The Vibroacoustic Highbay is secured and support systems (hydraulics, compressed air, liquid nitrogen, gaseous nitrogen, HVAC systems, and video systems) are setup and energized. A watchdog Facility Control System (FCS) monitors these sub-systems and ensures that all permissives and interlocks are verified. The acoustic chamber is filled with a predetermined level of gaseous nitrogen. The FCS verifies that a matching modulator selection file agrees with the ACS and subsequently provides a Run Permit to the ACS. The ACS performs a self-check and the operator initiates testing using the tailored choice of modulators/horns. The nitrogen generation system automatically vaporizes liquid nitrogen into gaseous nitrogen as required up to 1,981 standard cubic meters per minute (70,000 scfm). At the conclusion of testing, fresh air is force-ventilated into the chamber via the HVAC system to purge the chamber of nitrogen for safe entry. Temperature, humidity and oxygen monitors are located in the chamber and highbay."



"I wish I could score everything for horns." - Richard Wagner. "Our writing equipment takes part in the forming of our thoughts." - Friedrich Nietzsche
07-04-2014 Post does not mapped to Knowledge Tree

Posts 440
Joined on 07-05-2012

Post #: 2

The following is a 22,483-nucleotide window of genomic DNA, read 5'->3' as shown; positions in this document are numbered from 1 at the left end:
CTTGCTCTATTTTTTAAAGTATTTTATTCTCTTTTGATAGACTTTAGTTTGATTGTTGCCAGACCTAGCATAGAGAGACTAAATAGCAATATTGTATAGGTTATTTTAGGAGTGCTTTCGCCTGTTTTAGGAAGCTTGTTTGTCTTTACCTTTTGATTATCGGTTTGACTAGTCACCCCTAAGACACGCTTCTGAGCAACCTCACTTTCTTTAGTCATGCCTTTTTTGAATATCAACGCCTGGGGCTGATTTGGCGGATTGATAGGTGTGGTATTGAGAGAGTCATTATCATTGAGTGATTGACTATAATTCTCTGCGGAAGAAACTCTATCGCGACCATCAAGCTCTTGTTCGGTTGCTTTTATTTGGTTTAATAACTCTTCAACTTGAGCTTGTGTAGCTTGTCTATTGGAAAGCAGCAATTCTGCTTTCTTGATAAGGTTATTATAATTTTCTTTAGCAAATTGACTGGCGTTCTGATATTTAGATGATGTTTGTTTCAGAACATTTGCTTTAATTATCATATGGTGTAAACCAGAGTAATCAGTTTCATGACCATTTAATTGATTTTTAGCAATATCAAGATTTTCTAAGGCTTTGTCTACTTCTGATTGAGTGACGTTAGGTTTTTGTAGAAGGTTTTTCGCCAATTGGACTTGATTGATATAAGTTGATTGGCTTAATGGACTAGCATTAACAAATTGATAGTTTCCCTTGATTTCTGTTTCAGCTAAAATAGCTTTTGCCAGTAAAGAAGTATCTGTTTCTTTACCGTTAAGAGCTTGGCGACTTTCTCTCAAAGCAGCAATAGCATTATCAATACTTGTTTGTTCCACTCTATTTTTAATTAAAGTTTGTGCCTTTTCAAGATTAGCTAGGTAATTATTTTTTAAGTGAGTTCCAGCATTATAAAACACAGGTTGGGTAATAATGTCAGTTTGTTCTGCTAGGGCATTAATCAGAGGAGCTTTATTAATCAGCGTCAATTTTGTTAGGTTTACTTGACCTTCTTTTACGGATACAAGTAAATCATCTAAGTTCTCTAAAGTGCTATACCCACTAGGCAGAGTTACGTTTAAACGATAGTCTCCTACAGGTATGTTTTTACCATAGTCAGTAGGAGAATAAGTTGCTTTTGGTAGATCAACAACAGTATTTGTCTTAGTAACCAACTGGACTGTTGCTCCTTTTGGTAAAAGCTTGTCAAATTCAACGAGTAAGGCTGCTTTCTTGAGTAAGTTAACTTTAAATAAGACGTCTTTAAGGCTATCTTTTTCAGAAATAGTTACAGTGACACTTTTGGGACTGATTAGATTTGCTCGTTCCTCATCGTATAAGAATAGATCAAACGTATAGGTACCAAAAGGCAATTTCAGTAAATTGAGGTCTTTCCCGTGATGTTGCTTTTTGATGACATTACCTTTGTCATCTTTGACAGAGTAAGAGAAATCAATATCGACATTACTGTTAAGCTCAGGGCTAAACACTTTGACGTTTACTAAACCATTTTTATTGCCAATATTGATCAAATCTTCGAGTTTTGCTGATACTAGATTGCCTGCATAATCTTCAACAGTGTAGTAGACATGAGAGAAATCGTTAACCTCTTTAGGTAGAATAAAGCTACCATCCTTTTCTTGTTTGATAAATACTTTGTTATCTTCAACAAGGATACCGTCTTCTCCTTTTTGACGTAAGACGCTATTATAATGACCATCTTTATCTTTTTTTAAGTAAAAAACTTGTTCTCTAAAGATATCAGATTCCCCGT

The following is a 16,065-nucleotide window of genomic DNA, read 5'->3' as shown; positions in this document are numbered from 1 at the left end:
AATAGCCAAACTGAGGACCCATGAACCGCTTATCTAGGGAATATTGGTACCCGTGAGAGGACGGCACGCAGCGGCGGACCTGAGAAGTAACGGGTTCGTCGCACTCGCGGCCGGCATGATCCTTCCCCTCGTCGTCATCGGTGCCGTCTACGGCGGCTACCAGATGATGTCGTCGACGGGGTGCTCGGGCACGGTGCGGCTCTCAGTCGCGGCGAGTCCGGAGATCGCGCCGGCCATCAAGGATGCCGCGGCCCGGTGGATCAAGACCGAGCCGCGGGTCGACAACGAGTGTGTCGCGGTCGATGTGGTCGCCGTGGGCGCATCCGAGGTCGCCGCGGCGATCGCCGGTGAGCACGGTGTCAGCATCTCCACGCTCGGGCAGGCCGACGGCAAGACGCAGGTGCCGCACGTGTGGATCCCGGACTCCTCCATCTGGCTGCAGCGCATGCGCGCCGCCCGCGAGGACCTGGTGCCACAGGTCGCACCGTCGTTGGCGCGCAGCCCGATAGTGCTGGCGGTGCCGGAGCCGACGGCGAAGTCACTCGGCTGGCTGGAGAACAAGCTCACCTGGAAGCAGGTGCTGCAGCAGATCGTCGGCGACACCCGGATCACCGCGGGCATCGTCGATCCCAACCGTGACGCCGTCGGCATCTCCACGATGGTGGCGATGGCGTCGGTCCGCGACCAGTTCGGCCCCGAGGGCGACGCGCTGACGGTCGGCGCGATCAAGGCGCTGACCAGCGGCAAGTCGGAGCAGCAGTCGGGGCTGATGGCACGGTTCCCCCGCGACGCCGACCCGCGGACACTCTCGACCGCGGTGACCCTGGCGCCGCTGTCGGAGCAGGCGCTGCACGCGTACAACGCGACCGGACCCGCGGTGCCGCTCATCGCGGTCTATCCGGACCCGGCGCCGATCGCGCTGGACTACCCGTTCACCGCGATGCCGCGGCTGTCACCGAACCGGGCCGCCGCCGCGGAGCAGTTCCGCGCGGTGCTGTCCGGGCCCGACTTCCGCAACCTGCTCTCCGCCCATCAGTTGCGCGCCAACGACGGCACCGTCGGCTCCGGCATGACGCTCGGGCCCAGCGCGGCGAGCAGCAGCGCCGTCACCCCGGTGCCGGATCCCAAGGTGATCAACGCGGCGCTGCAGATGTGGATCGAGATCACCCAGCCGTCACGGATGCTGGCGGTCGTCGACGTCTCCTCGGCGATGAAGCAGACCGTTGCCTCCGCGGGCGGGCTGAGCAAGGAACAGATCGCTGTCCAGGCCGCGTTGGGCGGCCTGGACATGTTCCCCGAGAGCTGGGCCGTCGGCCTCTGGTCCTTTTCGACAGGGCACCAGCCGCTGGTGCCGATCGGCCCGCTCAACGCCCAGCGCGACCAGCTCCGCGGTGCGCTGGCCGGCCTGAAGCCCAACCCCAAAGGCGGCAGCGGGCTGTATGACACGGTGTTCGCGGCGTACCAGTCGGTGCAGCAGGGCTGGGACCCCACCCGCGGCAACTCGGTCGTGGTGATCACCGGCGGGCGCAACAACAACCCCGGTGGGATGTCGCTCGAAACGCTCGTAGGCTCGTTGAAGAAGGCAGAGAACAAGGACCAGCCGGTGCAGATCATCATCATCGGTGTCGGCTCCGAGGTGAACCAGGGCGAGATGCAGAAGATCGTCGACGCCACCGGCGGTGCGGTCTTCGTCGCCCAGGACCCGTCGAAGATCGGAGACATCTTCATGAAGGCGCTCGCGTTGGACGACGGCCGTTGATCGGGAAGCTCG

Post ID: 21077
Reply to: 21076
The Europeans only got 155dB
The main parameters of the LEAF are listed below:

Frequency Range 25Hz - 10KHz
Noise field homogeneity +/- 2dB
Control accuracy in 1/3 octave band:
• 25Hz - 40Hz
• 50Hz - 63Hz
• 80Hz - 800Hz
• 1000Hz - 2.5kHz
+/- 2dB
+/- 1dB
+/- 0.5dB
+/- 2dB
Chamber Dimensions 11 x 9 x 16.4m


Whenever I feel blue, I start breathing again.
07-07-2014 Post does not mapped to Knowledge Tree
Southern California
Posts 9
Joined on 10-23-2011

Post #: 3
Post ID: 21078
Reply to: 21076
Very curious...indeed.

Very best regards,
08-08-2014 Post does not mapped to Knowledge Tree
Posts 4
Joined on 12-29-2013

Post #: 4
Post ID: 21161
Reply to: 21078
A Sound System That's Loud Enough To Kill

This looks a bit like a giant ear canal, but in a way, it's the opposite. It's the largest horn in the most powerful sound system in Europe. The system's maximum output, according to the European Space Agency, would kill any human exposed to it. 

The horn is part of the European Space Agency's Large European Acoustic Facility in Noordwijk, the Netherlands. The facility blasts sound at spacecraft components to test whether they're able to withstand the intense noise of launch. There are four horns, to create sounds in a range of frequencies. ESA engineers send nitrogen gas through the horns to create noise of more than 154 decibels.

Whether that's enough to literally kill is unclear. (There are so many variables. Did the agency mean "kill you on contact" or "kill you if you're sealed inside the facility for a while"?) At the very least, it would cause some serious damage. The eardrums rupture at around 150 decibels. The lungs rupture at around 200 decibels.

For safety, the facility has half-meter-thick walls made of steel-reinforced concrete coated inside with epoxy resin, which reflects noise into the chamber. It also won't operate unless all of its doors are closed.

  leaf horn.jpg